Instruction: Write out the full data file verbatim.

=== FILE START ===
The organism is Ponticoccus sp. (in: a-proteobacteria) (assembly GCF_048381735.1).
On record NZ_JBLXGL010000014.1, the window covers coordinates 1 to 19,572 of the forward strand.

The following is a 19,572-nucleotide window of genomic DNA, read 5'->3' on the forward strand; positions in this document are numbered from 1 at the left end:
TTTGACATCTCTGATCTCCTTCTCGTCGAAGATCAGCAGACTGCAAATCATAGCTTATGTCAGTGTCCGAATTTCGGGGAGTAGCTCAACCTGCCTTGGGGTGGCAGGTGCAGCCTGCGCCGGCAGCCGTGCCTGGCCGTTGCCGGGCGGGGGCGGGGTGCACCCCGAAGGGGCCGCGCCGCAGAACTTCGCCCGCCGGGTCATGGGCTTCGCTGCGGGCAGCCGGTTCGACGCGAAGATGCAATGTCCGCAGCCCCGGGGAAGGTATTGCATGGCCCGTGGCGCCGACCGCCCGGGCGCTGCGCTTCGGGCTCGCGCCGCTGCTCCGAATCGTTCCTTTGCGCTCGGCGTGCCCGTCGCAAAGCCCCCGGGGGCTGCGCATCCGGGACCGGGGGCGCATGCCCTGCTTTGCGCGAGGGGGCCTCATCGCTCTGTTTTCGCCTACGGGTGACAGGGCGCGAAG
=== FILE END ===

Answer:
The organism is Ponticoccus sp. (in: a-proteobacteria) (assembly GCF_048381735.1).
On record NZ_JBLXGL010000014.1, the window covers coordinates 1 to 19,572 of the forward strand.

The following is a 19,572-nucleotide window of genomic DNA, read 5'->3' on the forward strand; positions in this document are numbered from 1 at the left end:
TTTGACATCTCTGATCTCCTTCTCGTCGAAGATCAGCAGACTGCAAATCATAGCTTATGTCAGTGTCCGAATTTCGGGGAGTAGCTCAACCTGCCTTGGGGTGGCAGGTGCAGCCTGCGCCGGCAGCCGTGCCTGGCCGTTGCCGGGCGGGGGCGGGGTGCACCCCGAAGGGGCCGCGCCGCAGAACTTCGCCCGCCGGGTCATGGGCTTCGCTGCGGGCAGCCGGTTCGACGCGAAGATGCAATGTCCGCAGCCCCGGGGAAGGTATTGCATGGCCCGTGGCGCCGACCGCCCGGGCGCTGCGCTTCGGGCTCGCGCCGCTGCTCCGAATCGTTCCTTTGCGCTCGGCGTGCCCGTCGCAAAGCCCCCGGGGGCTGCGCATCCGGGACCGGGGGCGCATGCCCTGCTTTGCGCGAGGGGGCCTCATCGCTCTGTTTTCGCCTACGGGTGACAGGGCGCGAAG